Chapter 11:This is designed for businesses. Chapter 11 is often referred to as “reorganization bankruptcy” because it gives businesses a chance to stay open while they restructure the business’ debts and assets so it can pay back creditors. This is used primarily by large corporations like General Motors, Circuit City and United Airlines, but can be used by any size business, including partnerships and in some rare cases, individuals. Though the business continues to operate during bankruptcy proceedings, most of the decisions are made with permission from the courts.
Bankruptcies can be annulled prior to the expiration of the normal three-year period if all debts are paid out in full. Sometimes a bankrupt may be able to raise enough funds to make an Offer of Composition to creditors, which would have the effect of paying the creditors some of the money they are owed. If the creditors accept the offer, the bankruptcy can be annulled after the funds are received.
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While bankruptcy cases are always filed in United States Bankruptcy Court (an adjunct to the U.S. District Courts), bankruptcy cases, particularly with respect to the validity of claims and exemptions, are often dependent upon State law. A Bankruptcy Exemption defines the property a debtor may retain and preserve through bankruptcy. Certain real and personal property can be exempted on "Schedule C" of a debtor's bankruptcy forms, and effectively be taken outside the debtor's bankruptcy estate. Bankruptcy exemptions are available only to individuals filing bankruptcy.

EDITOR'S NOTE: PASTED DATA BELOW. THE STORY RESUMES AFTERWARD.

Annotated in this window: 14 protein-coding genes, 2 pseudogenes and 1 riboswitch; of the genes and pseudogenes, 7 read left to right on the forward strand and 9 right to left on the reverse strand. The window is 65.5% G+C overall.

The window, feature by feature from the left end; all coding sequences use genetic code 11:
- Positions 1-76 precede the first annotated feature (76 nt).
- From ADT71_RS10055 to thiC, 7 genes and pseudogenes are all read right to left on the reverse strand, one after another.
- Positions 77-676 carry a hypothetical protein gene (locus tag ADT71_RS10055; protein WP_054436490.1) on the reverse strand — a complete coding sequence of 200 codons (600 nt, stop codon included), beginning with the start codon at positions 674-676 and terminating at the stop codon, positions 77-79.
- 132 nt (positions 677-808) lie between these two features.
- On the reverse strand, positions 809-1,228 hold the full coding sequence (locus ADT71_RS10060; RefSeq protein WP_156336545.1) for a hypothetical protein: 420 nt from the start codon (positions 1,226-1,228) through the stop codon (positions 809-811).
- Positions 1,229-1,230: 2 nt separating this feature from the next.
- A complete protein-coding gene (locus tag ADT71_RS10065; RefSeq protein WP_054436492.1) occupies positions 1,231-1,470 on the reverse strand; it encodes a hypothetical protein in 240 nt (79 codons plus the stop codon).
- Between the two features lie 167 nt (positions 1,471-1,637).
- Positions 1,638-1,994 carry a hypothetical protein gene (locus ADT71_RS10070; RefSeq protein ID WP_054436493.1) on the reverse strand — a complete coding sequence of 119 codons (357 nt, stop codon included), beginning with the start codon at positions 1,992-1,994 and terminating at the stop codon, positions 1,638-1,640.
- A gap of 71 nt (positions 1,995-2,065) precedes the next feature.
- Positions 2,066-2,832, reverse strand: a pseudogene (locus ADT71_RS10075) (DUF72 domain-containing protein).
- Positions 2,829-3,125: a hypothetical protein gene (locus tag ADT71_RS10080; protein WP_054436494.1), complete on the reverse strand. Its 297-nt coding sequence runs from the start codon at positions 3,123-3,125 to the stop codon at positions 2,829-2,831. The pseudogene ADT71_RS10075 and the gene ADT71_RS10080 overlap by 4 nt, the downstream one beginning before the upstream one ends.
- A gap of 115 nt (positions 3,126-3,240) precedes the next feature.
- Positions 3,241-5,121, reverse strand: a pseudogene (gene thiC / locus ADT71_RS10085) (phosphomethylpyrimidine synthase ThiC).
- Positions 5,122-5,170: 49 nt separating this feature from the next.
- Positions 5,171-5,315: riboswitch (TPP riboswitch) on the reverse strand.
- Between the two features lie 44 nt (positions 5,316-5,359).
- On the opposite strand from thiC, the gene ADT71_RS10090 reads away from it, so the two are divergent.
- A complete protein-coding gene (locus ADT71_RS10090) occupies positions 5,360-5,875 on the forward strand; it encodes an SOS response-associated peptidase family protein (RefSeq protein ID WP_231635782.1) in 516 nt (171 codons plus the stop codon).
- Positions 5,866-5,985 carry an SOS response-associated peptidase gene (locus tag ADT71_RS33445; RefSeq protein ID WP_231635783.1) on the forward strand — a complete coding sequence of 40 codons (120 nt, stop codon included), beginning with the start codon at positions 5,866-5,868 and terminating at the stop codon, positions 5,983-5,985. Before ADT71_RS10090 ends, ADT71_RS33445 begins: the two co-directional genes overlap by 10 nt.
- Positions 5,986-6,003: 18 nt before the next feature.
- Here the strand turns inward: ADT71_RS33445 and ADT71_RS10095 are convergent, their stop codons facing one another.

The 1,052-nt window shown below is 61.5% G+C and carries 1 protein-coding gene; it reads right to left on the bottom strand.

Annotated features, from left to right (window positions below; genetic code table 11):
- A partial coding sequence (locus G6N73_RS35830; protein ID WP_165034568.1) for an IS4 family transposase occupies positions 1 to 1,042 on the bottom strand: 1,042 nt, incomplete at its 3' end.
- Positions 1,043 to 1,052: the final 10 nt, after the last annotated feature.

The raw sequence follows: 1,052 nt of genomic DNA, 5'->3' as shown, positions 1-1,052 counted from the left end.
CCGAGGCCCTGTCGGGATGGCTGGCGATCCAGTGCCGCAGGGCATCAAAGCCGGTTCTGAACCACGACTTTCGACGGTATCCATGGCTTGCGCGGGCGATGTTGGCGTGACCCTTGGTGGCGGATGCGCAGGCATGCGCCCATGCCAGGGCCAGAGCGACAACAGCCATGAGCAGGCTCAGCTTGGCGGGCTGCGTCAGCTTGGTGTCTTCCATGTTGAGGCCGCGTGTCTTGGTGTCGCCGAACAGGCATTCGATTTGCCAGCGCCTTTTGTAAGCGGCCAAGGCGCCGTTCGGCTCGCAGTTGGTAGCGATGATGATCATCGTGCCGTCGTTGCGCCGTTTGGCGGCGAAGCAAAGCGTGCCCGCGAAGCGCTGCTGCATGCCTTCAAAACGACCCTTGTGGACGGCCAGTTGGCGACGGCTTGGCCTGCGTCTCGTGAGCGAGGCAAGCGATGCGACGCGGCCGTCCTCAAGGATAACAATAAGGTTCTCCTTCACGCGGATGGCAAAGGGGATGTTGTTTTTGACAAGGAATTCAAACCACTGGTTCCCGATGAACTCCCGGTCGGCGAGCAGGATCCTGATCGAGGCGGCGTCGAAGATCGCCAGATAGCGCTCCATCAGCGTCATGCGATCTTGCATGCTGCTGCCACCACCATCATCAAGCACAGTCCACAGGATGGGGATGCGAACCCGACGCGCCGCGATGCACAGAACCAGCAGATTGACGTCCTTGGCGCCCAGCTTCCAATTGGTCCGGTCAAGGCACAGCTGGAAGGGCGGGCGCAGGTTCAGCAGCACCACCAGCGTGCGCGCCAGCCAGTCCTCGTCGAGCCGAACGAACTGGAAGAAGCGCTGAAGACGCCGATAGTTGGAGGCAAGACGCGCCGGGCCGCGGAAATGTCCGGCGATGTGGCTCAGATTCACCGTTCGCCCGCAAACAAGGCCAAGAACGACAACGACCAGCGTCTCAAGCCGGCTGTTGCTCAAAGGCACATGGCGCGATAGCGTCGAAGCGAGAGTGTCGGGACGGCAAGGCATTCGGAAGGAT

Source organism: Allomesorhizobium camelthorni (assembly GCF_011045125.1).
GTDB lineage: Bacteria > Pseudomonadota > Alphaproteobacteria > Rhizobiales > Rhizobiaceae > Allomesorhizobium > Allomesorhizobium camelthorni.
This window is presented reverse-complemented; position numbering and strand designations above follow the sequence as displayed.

All bankruptcy cases in the United States are handled through federal courts. Any decisions over federal bankruptcy cases are made by a bankruptcy judge, including whether a debtor is eligible to file or whether he should be discharged of his debts. Administration over bankruptcy cases is often handled by a trustee, an officer appointed by the United States Trustee Program of the Department of Justice, to represent the debtor's estate in the proceeding. There is usually very little direct contact between the debtor and the judge unless there is some objection made in the case by a creditor.
Bankruptcy filings in the United States fall under one of several chapters of the Bankruptcy Code: Chapter 7, which involves liquidation of assets; Chapter 11, which deals with company or individual reorganizations, and Chapter 13, which is debt repayment with lowered debt covenants or specific payment plans. Bankruptcy filing specifications vary among states, leading to higher or lower filing fees depending on how easily a person or company can complete the process.